Trip’s success helped inform the “off-cycle” streaming strategy that she and her team employ today, in which they intentionally release a new track just outside of the window when streaming platforms typically update playlists, which “is liberating from a pressurized playlisting strategy,” says Def Jam GM/executive vp Rich Isaacson. “It’s important to her that each track release is its own ecosystem. Jhené and her team feed each one with unique content strategies to prolong the life cycle, and over the course of eight to 10 to 12 months of steady consumption, she racks up really impressive numbers.”

Even without maximizing a track’s immediate exposure on streaming services, the three singles already released from Chilombo — which finds middle ground between her early, more traditionally styled R&B with the atmospheric sounds of Trip — have collectively garnered 363 million streams, according to Nielsen Music/MRC Data. It doesn’t hurt that the first two singles before “P*$$Y Fairy (OTW)” fueled speculation over Aiko’s relationship status with on-again-off-again partner Big Sean. Lead single “Triggered” arrived last May and offered a gripping take on how bad habits in previous relationships tarnished Aiko’s outlook on love, leaving fans to assume that she was trashing the rapper. It became her highest-charting Hot R&B Songs solo hit, landing at No. 3; six months later, she upended expectations with her Big Sean collaboration “None of Your Concern.” Elsewhere, Aiko enlists Future and Miguel on the savory “H.O.E. (Happiness Is Everything),” and on the sobering “10K Hours,” featuring Nas, she seeks peace and restoration.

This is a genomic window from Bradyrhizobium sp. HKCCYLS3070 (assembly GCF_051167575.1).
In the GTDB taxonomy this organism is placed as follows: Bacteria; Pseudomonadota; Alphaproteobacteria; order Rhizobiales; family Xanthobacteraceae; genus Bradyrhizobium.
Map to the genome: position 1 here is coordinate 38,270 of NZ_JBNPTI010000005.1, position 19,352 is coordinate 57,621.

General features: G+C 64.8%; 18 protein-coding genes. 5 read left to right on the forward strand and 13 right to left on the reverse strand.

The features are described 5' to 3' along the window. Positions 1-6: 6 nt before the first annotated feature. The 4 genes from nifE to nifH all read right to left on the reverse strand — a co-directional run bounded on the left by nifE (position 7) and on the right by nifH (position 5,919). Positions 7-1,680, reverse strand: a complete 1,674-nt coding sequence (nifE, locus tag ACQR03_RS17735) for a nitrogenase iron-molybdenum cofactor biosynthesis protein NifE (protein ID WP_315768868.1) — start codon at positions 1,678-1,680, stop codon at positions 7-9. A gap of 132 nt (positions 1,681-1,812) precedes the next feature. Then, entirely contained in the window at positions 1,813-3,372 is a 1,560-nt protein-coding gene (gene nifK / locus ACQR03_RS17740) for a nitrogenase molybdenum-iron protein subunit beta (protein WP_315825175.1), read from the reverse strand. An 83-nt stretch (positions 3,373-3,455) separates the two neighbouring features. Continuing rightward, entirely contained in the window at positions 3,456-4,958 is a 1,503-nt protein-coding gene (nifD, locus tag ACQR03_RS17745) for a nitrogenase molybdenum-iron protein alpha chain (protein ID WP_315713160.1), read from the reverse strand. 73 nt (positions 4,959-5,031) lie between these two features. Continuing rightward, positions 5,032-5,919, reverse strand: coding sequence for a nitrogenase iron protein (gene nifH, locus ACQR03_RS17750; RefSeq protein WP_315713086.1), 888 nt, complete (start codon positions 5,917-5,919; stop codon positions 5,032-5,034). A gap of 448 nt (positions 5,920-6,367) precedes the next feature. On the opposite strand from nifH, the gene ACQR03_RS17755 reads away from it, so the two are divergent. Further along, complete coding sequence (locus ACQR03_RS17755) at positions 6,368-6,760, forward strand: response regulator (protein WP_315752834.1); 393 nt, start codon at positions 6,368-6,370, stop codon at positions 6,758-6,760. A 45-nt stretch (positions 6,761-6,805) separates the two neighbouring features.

Aiko, who will head out on tour this May, believes the notion of the phrase “none of your concern,” in particular, extends well beyond her love life, saying that self-discovery played a crucial role in the creation of Chilombo, for which she trekked to Hawaii to record. It was there that she decided to turn her last name into the album title. “ ‘Chilombo’ is a word that means ‘wild beast’ — they’re strong, confident and graceful,” she says. “Beasts are also beautiful.”

She likens herself to the many active volcanoes that surrounded her while she recorded on the Big Island, saying: “In a sense, I am like a volcano, and this album is an eruption. It starts with ‘Triggered,’ and there’s a lava flow with all these songs where it’s a free-flowing jam session. And then it settled — and it became this beautiful land where there’s new life.”